Let's apply some common sense here folks.
Do we install a disconnecting means at a front yard pole light? Do parking lots have disconnects on their individual light poles?

The critical point here is were the state public utility regulatory authority has set as the demarcation point. Regardless of who supplied or installed the metering equipment it is not subject to the NEC unless it is on the customer side of the demarcation point. The State regulatory agency is the only organization that can set the break between the NESC and the NEC. In the vast majority of overhead services the State will identify the splices between the drop and the Service Entry Conductors as the demarcation point. There is quite a bit of variation on were the demarcation point for underground services will be but it is consistently on the customers premise. In general no utility company wants the customer or their agents to be doing work on their poles.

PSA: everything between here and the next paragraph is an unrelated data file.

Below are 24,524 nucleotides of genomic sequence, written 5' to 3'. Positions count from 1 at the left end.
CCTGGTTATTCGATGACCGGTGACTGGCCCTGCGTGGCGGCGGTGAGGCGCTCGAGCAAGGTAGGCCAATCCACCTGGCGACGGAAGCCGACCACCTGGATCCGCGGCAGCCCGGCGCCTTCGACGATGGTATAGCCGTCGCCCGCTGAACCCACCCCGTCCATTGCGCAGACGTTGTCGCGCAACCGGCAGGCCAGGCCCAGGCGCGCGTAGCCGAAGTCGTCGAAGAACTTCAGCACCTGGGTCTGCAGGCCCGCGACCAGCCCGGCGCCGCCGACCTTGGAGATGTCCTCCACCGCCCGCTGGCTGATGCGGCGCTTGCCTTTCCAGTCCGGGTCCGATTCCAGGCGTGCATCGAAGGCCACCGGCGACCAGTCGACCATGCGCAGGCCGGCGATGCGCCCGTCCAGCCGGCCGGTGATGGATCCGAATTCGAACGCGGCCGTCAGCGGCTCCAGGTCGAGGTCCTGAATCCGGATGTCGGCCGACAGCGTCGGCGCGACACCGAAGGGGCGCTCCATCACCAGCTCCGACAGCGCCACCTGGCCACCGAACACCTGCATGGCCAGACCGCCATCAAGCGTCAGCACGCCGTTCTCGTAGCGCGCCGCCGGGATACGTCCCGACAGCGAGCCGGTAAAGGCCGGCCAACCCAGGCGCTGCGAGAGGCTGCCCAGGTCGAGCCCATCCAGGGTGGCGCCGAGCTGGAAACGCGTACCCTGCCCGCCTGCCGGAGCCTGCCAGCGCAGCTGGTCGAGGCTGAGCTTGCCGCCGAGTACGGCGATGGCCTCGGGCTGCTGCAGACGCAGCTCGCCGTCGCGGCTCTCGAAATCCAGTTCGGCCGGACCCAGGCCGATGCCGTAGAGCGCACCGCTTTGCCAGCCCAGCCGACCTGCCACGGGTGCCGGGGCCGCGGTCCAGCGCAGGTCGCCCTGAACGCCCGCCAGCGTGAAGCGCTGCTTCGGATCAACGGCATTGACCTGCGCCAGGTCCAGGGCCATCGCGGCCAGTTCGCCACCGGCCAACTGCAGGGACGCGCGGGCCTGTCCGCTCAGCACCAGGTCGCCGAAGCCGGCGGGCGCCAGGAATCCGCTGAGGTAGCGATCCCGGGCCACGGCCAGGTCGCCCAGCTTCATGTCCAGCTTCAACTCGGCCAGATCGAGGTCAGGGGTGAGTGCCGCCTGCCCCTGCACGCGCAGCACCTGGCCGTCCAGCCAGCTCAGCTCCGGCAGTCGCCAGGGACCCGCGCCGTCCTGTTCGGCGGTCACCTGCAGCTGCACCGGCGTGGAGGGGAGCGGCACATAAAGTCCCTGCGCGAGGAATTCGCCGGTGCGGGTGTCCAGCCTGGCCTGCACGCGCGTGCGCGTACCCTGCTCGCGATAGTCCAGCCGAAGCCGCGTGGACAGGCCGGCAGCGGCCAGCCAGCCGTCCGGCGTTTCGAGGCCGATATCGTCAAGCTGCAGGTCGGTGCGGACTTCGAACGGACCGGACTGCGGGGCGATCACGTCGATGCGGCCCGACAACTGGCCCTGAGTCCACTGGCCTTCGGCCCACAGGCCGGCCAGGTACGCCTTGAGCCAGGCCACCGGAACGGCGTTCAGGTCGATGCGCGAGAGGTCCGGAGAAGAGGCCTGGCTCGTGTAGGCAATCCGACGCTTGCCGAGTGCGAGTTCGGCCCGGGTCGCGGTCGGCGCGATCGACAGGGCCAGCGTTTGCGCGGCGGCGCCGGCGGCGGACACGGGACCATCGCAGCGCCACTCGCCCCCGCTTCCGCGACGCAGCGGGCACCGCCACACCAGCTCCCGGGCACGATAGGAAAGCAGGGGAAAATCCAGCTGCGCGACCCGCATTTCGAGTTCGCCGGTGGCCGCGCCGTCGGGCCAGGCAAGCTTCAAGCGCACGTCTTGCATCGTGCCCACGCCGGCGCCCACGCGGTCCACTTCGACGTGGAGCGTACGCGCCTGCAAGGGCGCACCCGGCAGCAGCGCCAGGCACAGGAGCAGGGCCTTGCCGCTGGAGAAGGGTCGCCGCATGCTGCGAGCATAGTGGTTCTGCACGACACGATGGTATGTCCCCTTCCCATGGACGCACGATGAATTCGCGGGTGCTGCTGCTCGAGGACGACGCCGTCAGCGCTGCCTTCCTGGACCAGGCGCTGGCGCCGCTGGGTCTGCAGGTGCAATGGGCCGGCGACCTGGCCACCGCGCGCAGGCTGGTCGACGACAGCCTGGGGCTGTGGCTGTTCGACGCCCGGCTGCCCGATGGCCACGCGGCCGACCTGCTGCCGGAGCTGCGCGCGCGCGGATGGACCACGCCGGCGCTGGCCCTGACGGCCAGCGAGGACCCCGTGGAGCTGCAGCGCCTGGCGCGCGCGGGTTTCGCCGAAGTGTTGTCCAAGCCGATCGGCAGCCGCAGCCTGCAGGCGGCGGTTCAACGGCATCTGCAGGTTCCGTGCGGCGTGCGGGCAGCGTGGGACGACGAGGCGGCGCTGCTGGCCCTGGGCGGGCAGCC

The only property I know of were there is a requirement for a switch at a pole were a meter is located is the requirement in 547.9 Electrical Supply to Building or Structures from a Distribution Point. The definition of Distribution Point is found only in the agricultural buildings chapter. If there was in fact a generalized requirement for a disconnect at poles thy correlating committee of the standard would have required that the language be in the sections covering services or outside feeders and branch circuits.
Tom H

Tom Horne

"This alternating current stuff is just a fad. It is much too dangerous for general use" Thomas Alva Edison